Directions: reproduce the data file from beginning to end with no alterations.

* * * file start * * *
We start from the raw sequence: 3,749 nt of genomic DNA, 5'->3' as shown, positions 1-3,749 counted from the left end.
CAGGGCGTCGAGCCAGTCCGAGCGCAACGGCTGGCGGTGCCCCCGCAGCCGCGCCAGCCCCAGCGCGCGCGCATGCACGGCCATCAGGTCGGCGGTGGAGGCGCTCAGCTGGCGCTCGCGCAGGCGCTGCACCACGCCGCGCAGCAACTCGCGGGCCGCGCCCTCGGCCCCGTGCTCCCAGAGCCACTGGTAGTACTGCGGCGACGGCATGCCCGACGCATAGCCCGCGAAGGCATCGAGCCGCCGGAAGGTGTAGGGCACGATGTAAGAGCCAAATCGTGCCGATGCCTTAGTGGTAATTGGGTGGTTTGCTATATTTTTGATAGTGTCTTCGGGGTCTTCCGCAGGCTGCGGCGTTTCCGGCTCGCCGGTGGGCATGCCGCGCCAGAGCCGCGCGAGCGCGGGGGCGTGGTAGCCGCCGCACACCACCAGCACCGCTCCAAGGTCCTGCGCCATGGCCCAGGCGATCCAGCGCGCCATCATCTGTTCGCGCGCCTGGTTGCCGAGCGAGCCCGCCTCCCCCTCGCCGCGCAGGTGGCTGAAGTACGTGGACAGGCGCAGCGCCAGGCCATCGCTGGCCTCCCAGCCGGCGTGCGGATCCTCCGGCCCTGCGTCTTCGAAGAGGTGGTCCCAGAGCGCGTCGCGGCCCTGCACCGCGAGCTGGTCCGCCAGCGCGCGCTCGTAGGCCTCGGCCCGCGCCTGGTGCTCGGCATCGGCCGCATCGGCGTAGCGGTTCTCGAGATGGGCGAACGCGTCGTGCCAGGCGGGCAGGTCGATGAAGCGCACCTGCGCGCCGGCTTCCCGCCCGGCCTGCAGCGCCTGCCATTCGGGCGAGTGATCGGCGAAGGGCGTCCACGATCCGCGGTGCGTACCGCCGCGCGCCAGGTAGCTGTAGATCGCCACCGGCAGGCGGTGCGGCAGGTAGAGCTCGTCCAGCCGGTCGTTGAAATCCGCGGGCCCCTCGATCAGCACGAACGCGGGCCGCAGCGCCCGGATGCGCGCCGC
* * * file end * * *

We start from the raw sequence: 3,749 nt of genomic DNA, 5'->3' as shown, positions 1-3,749 counted from the left end.
CAGGGCGTCGAGCCAGTCCGAGCGCAACGGCTGGCGGTGCCCCCGCAGCCGCGCCAGCCCCAGCGCGCGCGCATGCACGGCCATCAGGTCGGCGGTGGAGGCGCTCAGCTGGCGCTCGCGCAGGCGCTGCACCACGCCGCGCAGCAACTCGCGGGCCGCGCCCTCGGCCCCGTGCTCCCAGAGCCACTGGTAGTACTGCGGCGACGGCATGCCCGACGCATAGCCCGCGAAGGCATCGAGCCGCCGGAAGGTGTAGGGCACGATGTAAGAGCCAAATCGTGCCGATGCCTTAGTGGTAATTGGGTGGTTTGCTATATTTTTGATAGTGTCTTCGGGGTCTTCCGCAGGCTGCGGCGTTTCCGGCTCGCCGGTGGGCATGCCGCGCCAGAGCCGCGCGAGCGCGGGGGCGTGGTAGCCGCCGCACACCACCAGCACCGCTCCAAGGTCCTGCGCCATGGCCCAGGCGATCCAGCGCGCCATCATCTGTTCGCGCGCCTGGTTGCCGAGCGAGCCCGCCTCCCCCTCGCCGCGCAGGTGGCTGAAGTACGTGGACAGGCGCAGCGCCAGGCCATCGCTGGCCTCCCAGCCGGCGTGCGGATCCTCCGGCCCTGCGTCTTCGAAGAGGTGGTCCCAGAGCGCGTCGCGGCCCTGCACCGCGAGCTGGTCCGCCAGCGCGCGCTCGTAGGCCTCGGCCCGCGCCTGGTGCTCGGCATCGGCCGCATCGGCGTAGCGGTTCTCGAGATGGGCGAACGCGTCGTGCCAGGCGGGCAGGTCGATGAAGCGCACCTGCGCGCCGGCTTCCCGCCCGGCCTGCAGCGCCTGCCATTCGGGCGAGTGATCGGCGAAGGGCGTCCACGATCCGCGGTGCGTACCGCCGCGCGCCAGGTAGCTGTAGATCGCCACCGGCAGGCGGTGCGGCAGGTAGAGCTCGTCCAGCCGGTCGTTGAAATCCGCGGGCCCCTCGATCAGCACGAACGCGGGCCGCAGCGCCCGGATGCGCGCCGC